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Author Joseph, Damien ♦ Slaughter, Sandra A. ♦ Ang, Soon ♦ Chang, Roger H. L.
Source ACM Digital Library
Content type Text
Publisher Association for Computing Machinery (ACM)
File Format PDF
Language English
Abstract Introduction What qualities make a successful it professional? Certainty strong technical skills are sine qua non. As a result, the technology geek remains the stereotype of an information technology (IT) professional. Indeed, when companies hire IT professionals, their focus is often on the "hard" skills needed to perform the work, such as years of Java programming experience. However, there is a growing (and gnawing) awareness that technical skills alone are insufficient for success in IT, particularly in today's dynamic, distributed and complex workplace. Companies are exploring outsourcing and offshoring to become more flexible and contain costs while strategically leveraging IT. Consequently, IT professionals (whether onsite or offshore, in-house or outsourced) must acquire a broader set of skills beyond their traditional technical skills. These broader managerial or interpersonal skills are generically labeled "soft skills." Despite the increasing importance of soft skills, very little systematic research has conceptualized such skills and even less has measured these skills. Given this gap in the literature, this article introduces "practical intelligence" as the overarching concept that could provide a better understanding of this broader set of skills required of IT professionals. We describe the development of the SoftSkills for IT (SSIT) instrument for assessing an IT professional's level of practical intelligence, and report the results of a study that validates this instrument by comparing the practical intelligence of experienced IT professionals versus novices. We conclude by drawing out implications of our study for IT recruitment, training and development, and suggest future research directions.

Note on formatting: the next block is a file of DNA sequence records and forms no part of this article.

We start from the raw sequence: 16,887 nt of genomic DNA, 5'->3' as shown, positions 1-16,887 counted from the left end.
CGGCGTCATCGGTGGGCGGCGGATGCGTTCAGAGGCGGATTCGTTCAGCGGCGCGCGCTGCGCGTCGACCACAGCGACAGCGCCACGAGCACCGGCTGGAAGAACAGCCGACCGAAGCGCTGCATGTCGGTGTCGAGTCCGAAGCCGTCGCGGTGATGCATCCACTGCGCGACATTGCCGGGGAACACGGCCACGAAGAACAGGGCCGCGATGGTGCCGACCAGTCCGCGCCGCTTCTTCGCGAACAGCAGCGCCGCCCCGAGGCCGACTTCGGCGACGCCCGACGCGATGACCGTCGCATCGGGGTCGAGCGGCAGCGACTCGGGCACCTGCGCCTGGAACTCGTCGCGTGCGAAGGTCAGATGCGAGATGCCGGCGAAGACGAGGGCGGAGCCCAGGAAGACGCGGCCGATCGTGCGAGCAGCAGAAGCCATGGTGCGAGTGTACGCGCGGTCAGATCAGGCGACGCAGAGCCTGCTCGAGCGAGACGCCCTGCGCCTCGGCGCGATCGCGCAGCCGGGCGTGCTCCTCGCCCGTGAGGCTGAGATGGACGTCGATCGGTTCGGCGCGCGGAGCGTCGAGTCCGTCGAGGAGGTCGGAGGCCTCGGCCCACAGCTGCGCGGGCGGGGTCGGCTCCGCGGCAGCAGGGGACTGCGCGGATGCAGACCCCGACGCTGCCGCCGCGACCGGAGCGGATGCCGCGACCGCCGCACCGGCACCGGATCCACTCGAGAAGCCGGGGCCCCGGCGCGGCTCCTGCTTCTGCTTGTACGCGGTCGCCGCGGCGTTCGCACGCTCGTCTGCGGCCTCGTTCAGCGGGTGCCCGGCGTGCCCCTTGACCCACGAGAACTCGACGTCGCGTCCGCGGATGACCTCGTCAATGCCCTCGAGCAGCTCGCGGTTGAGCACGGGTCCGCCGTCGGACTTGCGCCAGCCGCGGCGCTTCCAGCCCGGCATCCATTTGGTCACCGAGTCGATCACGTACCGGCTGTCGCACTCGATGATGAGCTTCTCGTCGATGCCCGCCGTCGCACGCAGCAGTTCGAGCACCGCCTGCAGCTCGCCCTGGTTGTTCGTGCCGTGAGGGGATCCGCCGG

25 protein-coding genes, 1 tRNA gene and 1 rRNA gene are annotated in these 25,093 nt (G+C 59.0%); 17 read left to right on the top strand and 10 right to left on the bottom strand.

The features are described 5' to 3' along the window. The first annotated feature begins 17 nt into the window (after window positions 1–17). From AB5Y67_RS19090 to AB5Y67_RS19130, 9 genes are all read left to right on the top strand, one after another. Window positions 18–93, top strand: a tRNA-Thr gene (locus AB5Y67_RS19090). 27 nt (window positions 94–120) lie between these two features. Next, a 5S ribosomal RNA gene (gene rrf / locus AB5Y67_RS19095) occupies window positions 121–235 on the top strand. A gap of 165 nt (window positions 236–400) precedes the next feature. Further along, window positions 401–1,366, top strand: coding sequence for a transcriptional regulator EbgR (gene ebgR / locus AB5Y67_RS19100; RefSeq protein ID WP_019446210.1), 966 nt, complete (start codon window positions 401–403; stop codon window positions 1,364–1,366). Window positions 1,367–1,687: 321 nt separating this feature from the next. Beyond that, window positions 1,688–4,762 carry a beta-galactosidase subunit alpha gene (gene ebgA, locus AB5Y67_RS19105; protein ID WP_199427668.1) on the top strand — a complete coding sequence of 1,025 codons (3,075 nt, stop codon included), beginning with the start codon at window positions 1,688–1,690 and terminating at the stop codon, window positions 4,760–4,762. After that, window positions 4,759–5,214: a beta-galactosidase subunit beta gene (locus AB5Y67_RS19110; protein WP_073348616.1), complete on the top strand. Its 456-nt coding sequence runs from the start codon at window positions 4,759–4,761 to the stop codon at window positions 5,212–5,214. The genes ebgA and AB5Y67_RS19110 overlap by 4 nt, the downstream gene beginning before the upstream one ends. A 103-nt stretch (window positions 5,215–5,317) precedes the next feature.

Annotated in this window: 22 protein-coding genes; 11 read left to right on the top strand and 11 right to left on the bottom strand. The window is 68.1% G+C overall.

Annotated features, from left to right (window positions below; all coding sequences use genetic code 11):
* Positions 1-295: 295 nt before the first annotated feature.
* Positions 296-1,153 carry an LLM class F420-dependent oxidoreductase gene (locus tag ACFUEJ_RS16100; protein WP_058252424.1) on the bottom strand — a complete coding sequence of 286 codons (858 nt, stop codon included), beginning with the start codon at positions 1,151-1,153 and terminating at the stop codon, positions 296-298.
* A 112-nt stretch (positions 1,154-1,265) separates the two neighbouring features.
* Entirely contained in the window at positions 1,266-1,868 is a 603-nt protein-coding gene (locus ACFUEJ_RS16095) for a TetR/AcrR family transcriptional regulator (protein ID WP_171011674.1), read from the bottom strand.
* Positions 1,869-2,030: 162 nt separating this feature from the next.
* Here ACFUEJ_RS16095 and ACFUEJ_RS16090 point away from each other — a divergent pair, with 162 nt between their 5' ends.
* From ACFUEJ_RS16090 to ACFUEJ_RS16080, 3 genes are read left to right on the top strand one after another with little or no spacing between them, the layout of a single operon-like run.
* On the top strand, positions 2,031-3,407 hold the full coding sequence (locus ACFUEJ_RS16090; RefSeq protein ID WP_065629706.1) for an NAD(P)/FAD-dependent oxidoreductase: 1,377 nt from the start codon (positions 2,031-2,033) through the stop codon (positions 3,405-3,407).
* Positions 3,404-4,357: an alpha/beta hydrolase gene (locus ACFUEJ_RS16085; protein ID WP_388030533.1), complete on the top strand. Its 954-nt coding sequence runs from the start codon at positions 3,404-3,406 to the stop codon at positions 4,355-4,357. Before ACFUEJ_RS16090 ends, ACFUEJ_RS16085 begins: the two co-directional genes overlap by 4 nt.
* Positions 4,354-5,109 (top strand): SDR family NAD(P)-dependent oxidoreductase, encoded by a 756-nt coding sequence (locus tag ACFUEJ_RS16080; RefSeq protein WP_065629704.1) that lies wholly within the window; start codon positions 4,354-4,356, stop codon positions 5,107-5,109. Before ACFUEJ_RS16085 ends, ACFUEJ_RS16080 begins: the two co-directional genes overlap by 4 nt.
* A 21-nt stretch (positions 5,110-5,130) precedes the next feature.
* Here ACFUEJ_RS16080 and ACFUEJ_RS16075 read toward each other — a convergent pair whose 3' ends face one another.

Description Affiliation: Nanyang Technological University, Singapore (Joseph, Damien; Ang, Soon) || Georgia Institute of Technology (Slaughter, Sandra A.) || University of Cincinnati, Ohio (Chang, Roger H. L.)
Age Range 18 to 22 years ♦ above 22 year
Educational Use Research
Education Level UG and PG
Learning Resource Type Article
Publisher Date 2005-08-01
Publisher Place New York
Journal Communications of the ACM (CACM)
Volume Number 53
Issue Number 2
Page Count 6
Starting Page 149
Ending Page 154

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Source: ACM Digital Library